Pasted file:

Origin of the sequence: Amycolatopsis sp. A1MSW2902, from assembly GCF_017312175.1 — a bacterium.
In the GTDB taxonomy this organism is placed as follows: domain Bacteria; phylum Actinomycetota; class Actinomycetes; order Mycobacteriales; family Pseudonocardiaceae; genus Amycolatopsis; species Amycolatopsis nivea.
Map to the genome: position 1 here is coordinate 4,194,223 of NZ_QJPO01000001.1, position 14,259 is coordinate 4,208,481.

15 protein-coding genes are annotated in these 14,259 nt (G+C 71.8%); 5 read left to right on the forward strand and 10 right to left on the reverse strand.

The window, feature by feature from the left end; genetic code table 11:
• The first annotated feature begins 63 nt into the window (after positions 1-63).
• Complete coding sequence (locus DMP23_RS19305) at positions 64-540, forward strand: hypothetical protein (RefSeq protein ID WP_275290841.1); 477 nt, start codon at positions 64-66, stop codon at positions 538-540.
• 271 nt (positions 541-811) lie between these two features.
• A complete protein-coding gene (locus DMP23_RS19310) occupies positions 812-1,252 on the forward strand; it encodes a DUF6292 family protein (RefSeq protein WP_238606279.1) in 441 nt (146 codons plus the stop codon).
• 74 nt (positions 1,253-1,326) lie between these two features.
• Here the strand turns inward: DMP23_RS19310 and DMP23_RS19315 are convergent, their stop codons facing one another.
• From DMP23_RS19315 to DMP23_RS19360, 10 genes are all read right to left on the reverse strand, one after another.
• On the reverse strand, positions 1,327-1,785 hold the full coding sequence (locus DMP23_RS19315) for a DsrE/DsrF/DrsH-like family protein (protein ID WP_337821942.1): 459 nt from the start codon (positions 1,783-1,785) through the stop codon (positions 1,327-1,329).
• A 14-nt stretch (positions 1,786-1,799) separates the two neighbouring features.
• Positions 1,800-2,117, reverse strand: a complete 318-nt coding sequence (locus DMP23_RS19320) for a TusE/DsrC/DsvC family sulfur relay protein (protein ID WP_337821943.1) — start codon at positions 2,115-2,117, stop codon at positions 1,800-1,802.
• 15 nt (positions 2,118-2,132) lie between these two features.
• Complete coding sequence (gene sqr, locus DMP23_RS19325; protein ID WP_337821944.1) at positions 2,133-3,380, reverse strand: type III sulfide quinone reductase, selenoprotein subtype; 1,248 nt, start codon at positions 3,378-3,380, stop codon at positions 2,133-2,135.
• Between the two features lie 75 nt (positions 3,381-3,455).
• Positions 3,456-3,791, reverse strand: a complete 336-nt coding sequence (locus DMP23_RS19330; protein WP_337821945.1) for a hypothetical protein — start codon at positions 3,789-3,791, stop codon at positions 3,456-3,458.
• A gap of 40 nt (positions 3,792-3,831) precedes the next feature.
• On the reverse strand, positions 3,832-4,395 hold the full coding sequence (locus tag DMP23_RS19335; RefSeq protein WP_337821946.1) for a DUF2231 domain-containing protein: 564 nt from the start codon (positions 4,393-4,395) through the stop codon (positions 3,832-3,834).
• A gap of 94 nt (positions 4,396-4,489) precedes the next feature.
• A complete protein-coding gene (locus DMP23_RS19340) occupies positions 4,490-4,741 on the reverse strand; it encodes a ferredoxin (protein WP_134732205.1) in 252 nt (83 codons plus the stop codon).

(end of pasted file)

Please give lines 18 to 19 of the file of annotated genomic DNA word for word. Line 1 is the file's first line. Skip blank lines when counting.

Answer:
• Between the two features lie 75 nt (positions 3,381-3,455).
• Positions 3,456-3,791, reverse strand: a complete 336-nt coding sequence (locus DMP23_RS19330; protein WP_337821945.1) for a hypothetical protein — start codon at positions 3,789-3,791, stop codon at positions 3,456-3,458.